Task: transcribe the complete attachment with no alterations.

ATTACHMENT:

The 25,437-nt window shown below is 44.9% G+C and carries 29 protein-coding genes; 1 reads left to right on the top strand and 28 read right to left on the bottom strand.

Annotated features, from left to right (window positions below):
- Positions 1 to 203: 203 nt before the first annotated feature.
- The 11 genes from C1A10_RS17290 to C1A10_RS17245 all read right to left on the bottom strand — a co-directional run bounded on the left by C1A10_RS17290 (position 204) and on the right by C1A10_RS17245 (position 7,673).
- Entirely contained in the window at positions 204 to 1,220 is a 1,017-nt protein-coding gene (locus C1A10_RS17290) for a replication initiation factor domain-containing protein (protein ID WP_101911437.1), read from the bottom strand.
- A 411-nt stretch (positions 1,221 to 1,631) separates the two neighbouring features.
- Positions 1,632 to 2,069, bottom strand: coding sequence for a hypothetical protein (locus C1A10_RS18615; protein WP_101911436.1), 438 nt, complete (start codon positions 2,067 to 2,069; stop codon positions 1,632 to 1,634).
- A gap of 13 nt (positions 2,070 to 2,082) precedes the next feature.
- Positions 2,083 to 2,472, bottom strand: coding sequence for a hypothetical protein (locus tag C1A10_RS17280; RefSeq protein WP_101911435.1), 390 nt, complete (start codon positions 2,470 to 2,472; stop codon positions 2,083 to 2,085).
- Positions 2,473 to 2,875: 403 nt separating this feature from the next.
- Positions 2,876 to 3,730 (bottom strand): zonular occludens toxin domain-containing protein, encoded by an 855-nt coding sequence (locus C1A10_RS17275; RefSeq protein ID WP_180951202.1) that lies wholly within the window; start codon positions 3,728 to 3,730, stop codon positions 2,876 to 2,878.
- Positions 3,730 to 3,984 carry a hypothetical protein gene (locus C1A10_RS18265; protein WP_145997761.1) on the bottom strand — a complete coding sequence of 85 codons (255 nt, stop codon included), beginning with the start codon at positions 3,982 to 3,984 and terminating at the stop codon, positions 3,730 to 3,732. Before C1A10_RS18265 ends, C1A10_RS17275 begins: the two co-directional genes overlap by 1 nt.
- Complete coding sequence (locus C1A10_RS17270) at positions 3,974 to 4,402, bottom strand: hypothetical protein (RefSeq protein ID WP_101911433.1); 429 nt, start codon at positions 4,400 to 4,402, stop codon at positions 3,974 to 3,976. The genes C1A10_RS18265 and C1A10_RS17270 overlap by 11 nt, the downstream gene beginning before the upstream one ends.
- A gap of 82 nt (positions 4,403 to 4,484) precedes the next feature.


The 25,437-nt window shown below is 44.9% G+C and carries 29 protein-coding genes; 1 reads left to right on the top strand and 28 read right to left on the bottom strand.

Annotated features, from left to right (window positions below):
- Positions 1 to 203: 203 nt before the first annotated feature.
- The 11 genes from C1A10_RS17290 to C1A10_RS17245 all read right to left on the bottom strand — a co-directional run bounded on the left by C1A10_RS17290 (position 204) and on the right by C1A10_RS17245 (position 7,673).
- Entirely contained in the window at positions 204 to 1,220 is a 1,017-nt protein-coding gene (locus C1A10_RS17290) for a replication initiation factor domain-containing protein (protein ID WP_101911437.1), read from the bottom strand.
- A 411-nt stretch (positions 1,221 to 1,631) separates the two neighbouring features.
- Positions 1,632 to 2,069, bottom strand: coding sequence for a hypothetical protein (locus C1A10_RS18615; protein WP_101911436.1), 438 nt, complete (start codon positions 2,067 to 2,069; stop codon positions 1,632 to 1,634).
- A gap of 13 nt (positions 2,070 to 2,082) precedes the next feature.
- Positions 2,083 to 2,472, bottom strand: coding sequence for a hypothetical protein (locus tag C1A10_RS17280; RefSeq protein WP_101911435.1), 390 nt, complete (start codon positions 2,470 to 2,472; stop codon positions 2,083 to 2,085).
- Positions 2,473 to 2,875: 403 nt separating this feature from the next.
- Positions 2,876 to 3,730 (bottom strand): zonular occludens toxin domain-containing protein, encoded by an 855-nt coding sequence (locus C1A10_RS17275; RefSeq protein ID WP_180951202.1) that lies wholly within the window; start codon positions 3,728 to 3,730, stop codon positions 2,876 to 2,878.
- Positions 3,730 to 3,984 carry a hypothetical protein gene (locus C1A10_RS18265; protein WP_145997761.1) on the bottom strand — a complete coding sequence of 85 codons (255 nt, stop codon included), beginning with the start codon at positions 3,982 to 3,984 and terminating at the stop codon, positions 3,730 to 3,732. Before C1A10_RS18265 ends, C1A10_RS17275 begins: the two co-directional genes overlap by 1 nt.
- Complete coding sequence (locus C1A10_RS17270) at positions 3,974 to 4,402, bottom strand: hypothetical protein (RefSeq protein ID WP_101911433.1); 429 nt, start codon at positions 4,400 to 4,402, stop codon at positions 3,974 to 3,976. The genes C1A10_RS18265 and C1A10_RS17270 overlap by 11 nt, the downstream gene beginning before the upstream one ends.
- A gap of 82 nt (positions 4,403 to 4,484) precedes the next feature.